To find out if the yellow leaves have been sunburned, look at the part of the bottom that is tinted closer to the base. The yellow leaf is probably burnt and not something else if this portion stays greener.
Why are my Ghost echeveria leaves turning brown?
The classic sign that a plant has been overexposed to direct sunlight and sunburned is the development of browning leaves. Rest assured that while this may probably save your plant from dying, it will adversely affect its growth.
Should I leave my Echeveria lilacina in direct sunlight?
No! If your Echeveria lilacina (or Ghost echeveria) has the symptoms described above, don’t leave it in direct sunlight, that’s the reason why your Ghost echeveria is in such a state!
As stated in the paragraph above, the cure is straightforward: simply position your plant’s Ghost echeveria so that it is out of direct sunlight. With proper watering and this method, your plant should quickly come back to life.
Why are my Echeveria lilacina leaves drooping or wilting ?
In most cases, this happens when your Echeveria lilacina lacks water. This is especially the case for large plants, naturally they need more water than others.
An easy way to know if your Echeveria lilacina is lacking water is to under-weigh its pot, if it looks light, it means that the soil and the roots are probably quite dry, and therefore need water!
In order to ensure that the roots of your plant receive the water’s benefits, you must first moisten the soil in the container if it is absolutely dry. One common error is to immediately drown the Ghost echeveria after a dry period in the belief that it requires a lot of water.
This is the case, but giving too much water at once is the best way to finish it off, you should actually water the soil normally, resuming a quiet watering rhythm.
Caring Tips for Echeveria lilacina
Water is essential to the survival of your plant, however, it is important to balance the rate of watering. As we explained above, overwatering could have fatal consequences for your Echeveria lilacina.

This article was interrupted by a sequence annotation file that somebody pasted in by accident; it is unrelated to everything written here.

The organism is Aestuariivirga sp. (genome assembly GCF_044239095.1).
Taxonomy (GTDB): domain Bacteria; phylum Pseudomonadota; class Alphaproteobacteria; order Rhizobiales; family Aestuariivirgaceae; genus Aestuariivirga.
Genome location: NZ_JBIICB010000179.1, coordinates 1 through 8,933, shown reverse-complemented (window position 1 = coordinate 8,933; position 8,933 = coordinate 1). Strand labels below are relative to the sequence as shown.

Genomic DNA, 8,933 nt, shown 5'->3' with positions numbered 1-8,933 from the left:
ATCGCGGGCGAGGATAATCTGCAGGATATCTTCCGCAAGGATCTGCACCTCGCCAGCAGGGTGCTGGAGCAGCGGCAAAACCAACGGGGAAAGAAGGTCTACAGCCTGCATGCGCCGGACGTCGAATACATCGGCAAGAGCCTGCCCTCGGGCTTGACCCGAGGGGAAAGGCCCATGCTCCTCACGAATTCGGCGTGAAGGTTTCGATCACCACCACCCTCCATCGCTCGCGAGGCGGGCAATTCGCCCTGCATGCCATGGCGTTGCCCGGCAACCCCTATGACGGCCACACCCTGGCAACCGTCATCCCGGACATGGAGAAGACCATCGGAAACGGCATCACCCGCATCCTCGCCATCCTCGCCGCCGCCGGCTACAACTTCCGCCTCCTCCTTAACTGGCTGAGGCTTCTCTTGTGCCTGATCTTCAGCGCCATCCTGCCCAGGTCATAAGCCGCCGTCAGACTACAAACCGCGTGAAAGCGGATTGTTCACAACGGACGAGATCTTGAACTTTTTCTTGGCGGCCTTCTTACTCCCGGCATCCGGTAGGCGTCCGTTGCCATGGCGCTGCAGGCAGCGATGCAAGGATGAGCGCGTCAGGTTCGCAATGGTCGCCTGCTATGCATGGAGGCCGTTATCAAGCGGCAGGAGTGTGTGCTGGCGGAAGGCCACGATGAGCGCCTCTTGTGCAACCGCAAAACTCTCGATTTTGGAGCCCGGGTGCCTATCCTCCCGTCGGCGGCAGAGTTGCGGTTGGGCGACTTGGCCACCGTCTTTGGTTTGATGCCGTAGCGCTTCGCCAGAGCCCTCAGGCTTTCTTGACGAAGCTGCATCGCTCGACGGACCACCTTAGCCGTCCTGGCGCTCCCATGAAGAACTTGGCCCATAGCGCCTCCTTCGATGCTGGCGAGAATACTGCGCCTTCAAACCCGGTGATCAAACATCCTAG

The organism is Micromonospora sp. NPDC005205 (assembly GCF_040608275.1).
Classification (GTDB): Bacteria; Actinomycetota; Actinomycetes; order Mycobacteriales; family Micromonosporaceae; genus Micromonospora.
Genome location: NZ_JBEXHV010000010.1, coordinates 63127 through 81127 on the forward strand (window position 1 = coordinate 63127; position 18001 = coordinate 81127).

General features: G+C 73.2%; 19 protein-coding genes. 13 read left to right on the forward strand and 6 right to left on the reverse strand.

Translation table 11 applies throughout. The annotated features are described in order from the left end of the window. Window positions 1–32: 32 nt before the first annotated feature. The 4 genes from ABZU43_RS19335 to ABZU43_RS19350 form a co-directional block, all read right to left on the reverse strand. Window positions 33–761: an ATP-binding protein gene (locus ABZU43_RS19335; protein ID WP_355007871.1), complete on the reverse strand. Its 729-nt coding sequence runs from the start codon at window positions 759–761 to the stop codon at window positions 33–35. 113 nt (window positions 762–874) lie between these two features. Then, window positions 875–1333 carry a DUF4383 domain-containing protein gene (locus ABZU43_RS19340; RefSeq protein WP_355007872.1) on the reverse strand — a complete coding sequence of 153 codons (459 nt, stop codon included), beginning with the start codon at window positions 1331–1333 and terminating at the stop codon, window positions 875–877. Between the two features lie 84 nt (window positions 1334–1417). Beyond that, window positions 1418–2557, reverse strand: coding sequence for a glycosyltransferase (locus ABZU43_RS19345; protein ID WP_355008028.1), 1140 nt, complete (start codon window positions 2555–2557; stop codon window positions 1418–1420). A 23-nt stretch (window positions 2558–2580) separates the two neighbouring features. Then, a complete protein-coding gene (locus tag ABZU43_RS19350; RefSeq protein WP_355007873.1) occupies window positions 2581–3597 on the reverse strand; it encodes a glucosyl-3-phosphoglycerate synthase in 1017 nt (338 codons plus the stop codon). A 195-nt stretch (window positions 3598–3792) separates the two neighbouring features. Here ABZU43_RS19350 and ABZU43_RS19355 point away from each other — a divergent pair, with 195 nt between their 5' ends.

Touching the soil will let you know whether your plant needs water or not; if it still feels damp, it’s generally best to wait a few more days.
Always keep temperatures stable
It is also a good idea to keep your Echeveria lilacina at a stable temperature (especially if it is kept indoors!). At GreenShack, we generally recommend staying in the 65 and 85 degrees F range. Of course, do not place your Echeveria lilacina near a source of hot (or cold) air such as A/C units, radiators or the like.
Keep your Ghost echeveria Dust-Free
This one is about houseplants. Your indoor plants’ leaves get dusty just like your furniture does. The problem is that this might prevent photosynthesis from beginning, which would result in the plants gradually losing their color.
For your Ghost echeveria, this would be a true descent into hell, and it would also appease the pests.
Take a microfiber cloth and gently massage the plant’s leaves to get rid of the dust. Use a damp cloth to make dust removal easier, but avoid using corrosive materials like rubbing alcohol!
Keep drainage in mind
If you have a tendency to overwater, you need to keep an eye on your drainage, we advise you to opt for a pot with drainage holes if it is not already the case and a saucer.
In the meantime, if you don’t have holes in your pots, you can add volcanic rocks (or any rocks with holes) at the bottom of your pot, this way it will create a channel so that the water doesn’t stay in your skin too much (to avoid that roots start to rot!)